June 13, 2011 | Middle East Times
What’s Going on in Syria?
Syria has been regularly popping up in the news. In fact, recent events point to the importance of that country for the future of the Middle East. Syria's political situation may indeed have an important impact on a few countries: first of course Lebanon, second Iraq, third Israel, and finally Iran.
First, one should not underestimate Syria's potential for creating havoc on a whim by using some of the militant groups it actively supports: such as Hezbollah and Fatah al-Islam in Lebanon, or Hamas and Palestinian Islamic Jihad in the Palestinian territories.
But also one should not forget Syria's active role in facilitating the transit of foreign fighters joining insurgent groups in Iraq to attack coalition troops or the Iraqi army. Interestingly back in October 2007, the U.S. command in Iraq announced having seized important documents that included a list of around 500 fighters that entered Iraq through Syria.
Last week, the usually well-informed Saudi daily Al-Watan revealed that those documents showed the undeniable role of Syria in terrorism in Iraq. They also allegedly proved how the terror group Fatah al-Islam ? that became notorious when it attacked the Lebanese army and fought from the Nahr al-Bared camp in May-June 2007 ? is strictly a product of Syrian services and not an al-Qaida affiliate, as Damascus pretended.
In fact, Syrian authorities were seizing the passports of al-Qaida fighters (coming mostly from Saudi Arabia) who were traveling to Iraq to join the insurgency. They gave these passports to Palestinian and Syrian combatants who were going to Lebanon to fight the Lebanese army.
The goal behind this tactic was to be able to blame the Saudi services and in particular Saudi Prince Bandar Bin Sultan (the ex-Saudi ambassador in Washington and the current national security director) of helping foster Sunni terrorism inside Lebanon. DNA tests, performed on some Fatah al-Islam combatants killed in Nahr al-Bared and holders of Saudi passports, proved that they were not actually Saudis.
Interestingly, last week, the Iranian Fars news agency reported that the results of the investigation on Imad Mugnieh's killing in Damascus led to both Riyadh and Jerusalem. This seems clearly like an attempt to blame two of Tehran's enemies, Saudi Arabia and Israel.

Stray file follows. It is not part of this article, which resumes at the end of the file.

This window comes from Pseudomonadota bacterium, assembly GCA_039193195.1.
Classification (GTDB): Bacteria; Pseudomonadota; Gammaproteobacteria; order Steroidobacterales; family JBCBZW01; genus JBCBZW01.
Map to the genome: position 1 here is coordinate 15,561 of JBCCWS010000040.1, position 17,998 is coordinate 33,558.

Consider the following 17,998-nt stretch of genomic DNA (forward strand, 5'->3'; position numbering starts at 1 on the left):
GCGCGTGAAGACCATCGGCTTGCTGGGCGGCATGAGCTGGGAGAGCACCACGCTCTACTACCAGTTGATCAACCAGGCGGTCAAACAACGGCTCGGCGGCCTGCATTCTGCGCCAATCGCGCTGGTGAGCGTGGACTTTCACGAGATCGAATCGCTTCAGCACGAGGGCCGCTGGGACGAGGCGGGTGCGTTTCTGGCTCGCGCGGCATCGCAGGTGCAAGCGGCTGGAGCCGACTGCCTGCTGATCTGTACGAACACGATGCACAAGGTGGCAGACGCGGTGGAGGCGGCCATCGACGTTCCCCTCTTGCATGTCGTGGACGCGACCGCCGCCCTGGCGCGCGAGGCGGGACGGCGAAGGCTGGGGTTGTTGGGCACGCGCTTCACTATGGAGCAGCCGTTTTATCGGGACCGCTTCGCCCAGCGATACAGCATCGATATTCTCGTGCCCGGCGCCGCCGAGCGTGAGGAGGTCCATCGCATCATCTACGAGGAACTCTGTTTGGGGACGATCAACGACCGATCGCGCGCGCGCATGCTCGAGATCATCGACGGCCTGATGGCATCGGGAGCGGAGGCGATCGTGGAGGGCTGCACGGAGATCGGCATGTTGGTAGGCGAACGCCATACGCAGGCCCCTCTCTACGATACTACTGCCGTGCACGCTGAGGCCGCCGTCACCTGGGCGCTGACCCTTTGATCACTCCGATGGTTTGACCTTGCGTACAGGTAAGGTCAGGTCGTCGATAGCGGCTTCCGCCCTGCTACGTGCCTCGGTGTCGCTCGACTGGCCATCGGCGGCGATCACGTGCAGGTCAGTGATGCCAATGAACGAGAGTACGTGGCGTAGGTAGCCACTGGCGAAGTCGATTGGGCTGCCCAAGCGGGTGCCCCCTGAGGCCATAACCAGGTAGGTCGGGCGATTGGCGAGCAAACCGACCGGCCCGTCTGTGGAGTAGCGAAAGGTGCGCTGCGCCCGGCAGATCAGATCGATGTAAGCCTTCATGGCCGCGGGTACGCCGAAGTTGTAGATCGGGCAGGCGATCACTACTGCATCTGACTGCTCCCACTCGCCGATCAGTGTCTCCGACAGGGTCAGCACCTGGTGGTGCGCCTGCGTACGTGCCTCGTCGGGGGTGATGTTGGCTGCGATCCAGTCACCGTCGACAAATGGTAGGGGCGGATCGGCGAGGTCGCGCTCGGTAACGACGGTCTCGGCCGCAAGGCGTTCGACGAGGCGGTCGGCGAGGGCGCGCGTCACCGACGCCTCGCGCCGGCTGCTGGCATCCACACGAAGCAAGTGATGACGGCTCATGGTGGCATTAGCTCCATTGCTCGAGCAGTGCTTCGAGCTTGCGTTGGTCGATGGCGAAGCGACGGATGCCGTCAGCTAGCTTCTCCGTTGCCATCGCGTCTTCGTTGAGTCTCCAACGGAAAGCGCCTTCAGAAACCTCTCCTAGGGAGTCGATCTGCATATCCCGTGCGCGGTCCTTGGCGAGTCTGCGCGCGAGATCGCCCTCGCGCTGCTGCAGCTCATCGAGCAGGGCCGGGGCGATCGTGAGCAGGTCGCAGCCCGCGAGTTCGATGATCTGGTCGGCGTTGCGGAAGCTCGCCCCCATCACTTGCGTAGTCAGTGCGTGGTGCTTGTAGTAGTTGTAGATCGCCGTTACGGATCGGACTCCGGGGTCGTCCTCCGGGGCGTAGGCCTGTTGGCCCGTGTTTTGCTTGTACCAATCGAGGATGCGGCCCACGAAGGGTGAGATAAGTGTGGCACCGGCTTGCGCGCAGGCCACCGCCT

Indeed, in light of available information, Syrian security services were possibly one way or another involved in Mugnieh's death. And here is where the situation becomes even more complicated and could lead to a shakeup at the top of the regime.
Last week, media reports abounded about the demise of Syria's strongman, the powerful head of the security services and Bashar Assad's brother-in-law, Assef Shawkat. For instance, the Algerian daily Ech Chorouk reported that Assad had his brother-in-law arrested for allegedly planning a coup against him.
Still, according to Ech Chorouk, Shawkat allegedly contacted the CIA for help and was then denounced by none other than Mugnieh. If this theory holds any water then it could possibly explain the potential role of Shawkat in Mugnieh's murder.
Obviously in a country controlled by such a secretive regime, reliable information is tough to obtain. But the Lebanese weekly Al-Shiraa confirms that Shawkat is under house arrest and that two military intelligence officers were allegedly executed last week for their role in Mugnieh's assassination. Also Al-Shiraa affirms that apartments of several high-ranked officers close to Shawkat were searched and that the car of a lieutenant colonel was shot at.
Also, Shawkat's wife, Bushra Assad, is reportedly in Paris with her children. But French authorities have denied that she asked for political asylum in France.
These revelations point out the shakiness of Assad's regime and the maneuvers behind the scenes.
It seems important to note that Israel and the United States have diverging views when it comes to Assad. In fact, the numerous public reports of “secret” and not so secret negotiations between Jerusalem and Damascus over peace prove that Israel is at the moment satisfied with dealing with Assad.
Indeed, Assad is viewed as a weak leader who, for example, did not retaliate after Israel bombed Syria's nuclear facility back in September 2007. At the same time, Israelis have privately complained that the United States is not “allowing” them to go through with the negotiations with Assad.
If the rumors of possible CIA involvement in the Shawkat coup turn out to be true, then this seems like an ill-advised strategy to say the least.
Indeed, replacing Bashar Assad with Shawkat or Rifaat Assad (Bashar's uncle) or Abdel Halim Khaddam (the ex-vice president who was kicked out of power and Syria in 2005) – basically three individuals belonging to the old guard – is not going to be beneficial for the region.
What remains sure is that Syria is the key to a lot of thorny issues in the Middle East and therefore should be handled the right way. In light of the complexity of the situation, this is not a cakewalk, but neither the Israeli nor the U.S. approaches seem like good ones at the moment.